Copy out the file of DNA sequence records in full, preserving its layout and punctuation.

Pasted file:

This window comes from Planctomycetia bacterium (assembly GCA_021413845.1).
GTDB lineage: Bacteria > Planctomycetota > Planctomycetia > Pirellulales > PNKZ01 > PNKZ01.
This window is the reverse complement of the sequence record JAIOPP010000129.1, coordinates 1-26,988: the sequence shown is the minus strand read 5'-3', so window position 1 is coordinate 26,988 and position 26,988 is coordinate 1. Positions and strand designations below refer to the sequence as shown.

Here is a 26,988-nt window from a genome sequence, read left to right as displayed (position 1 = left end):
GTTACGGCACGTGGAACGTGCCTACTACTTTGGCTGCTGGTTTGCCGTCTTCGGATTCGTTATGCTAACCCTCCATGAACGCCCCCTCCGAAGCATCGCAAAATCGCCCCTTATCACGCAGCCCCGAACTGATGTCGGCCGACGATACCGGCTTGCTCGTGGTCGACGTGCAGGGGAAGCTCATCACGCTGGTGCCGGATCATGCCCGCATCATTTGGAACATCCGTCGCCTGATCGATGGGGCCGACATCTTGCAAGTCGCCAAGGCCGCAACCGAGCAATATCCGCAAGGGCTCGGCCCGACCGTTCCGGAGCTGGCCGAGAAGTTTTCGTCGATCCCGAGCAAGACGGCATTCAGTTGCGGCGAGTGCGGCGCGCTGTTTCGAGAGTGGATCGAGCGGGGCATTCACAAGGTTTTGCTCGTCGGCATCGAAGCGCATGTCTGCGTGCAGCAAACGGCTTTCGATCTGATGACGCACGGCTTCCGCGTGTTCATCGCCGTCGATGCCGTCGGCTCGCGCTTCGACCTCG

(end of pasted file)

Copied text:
This window comes from Planctomycetia bacterium (assembly GCA_021413845.1).
GTDB lineage: Bacteria > Planctomycetota > Planctomycetia > Pirellulales > PNKZ01 > PNKZ01.
This window is the reverse complement of the sequence record JAIOPP010000129.1, coordinates 1-26,988: the sequence shown is the minus strand read 5'-3', so window position 1 is coordinate 26,988 and position 26,988 is coordinate 1. Positions and strand designations below refer to the sequence as shown.

Here is a 26,988-nt window from a genome sequence, read left to right as displayed (position 1 = left end):
GTTACGGCACGTGGAACGTGCCTACTACTTTGGCTGCTGGTTTGCCGTCTTCGGATTCGTTATGCTAACCCTCCATGAACGCCCCCTCCGAAGCATCGCAAAATCGCCCCTTATCACGCAGCCCCGAACTGATGTCGGCCGACGATACCGGCTTGCTCGTGGTCGACGTGCAGGGGAAGCTCATCACGCTGGTGCCGGATCATGCCCGCATCATTTGGAACATCCGTCGCCTGATCGATGGGGCCGACATCTTGCAAGTCGCCAAGGCCGCAACCGAGCAATATCCGCAAGGGCTCGGCCCGACCGTTCCGGAGCTGGCCGAGAAGTTTTCGTCGATCCCGAGCAAGACGGCATTCAGTTGCGGCGAGTGCGGCGCGCTGTTTCGAGAGTGGATCGAGCGGGGCATTCACAAGGTTTTGCTCGTCGGCATCGAAGCGCATGTCTGCGTGCAGCAAACGGCTTTCGATCTGATGACGCACGGCTTCCGCGTGTTCATCGCCGTCGATGCCGTCGGCTCGCGCTTCGACCTCG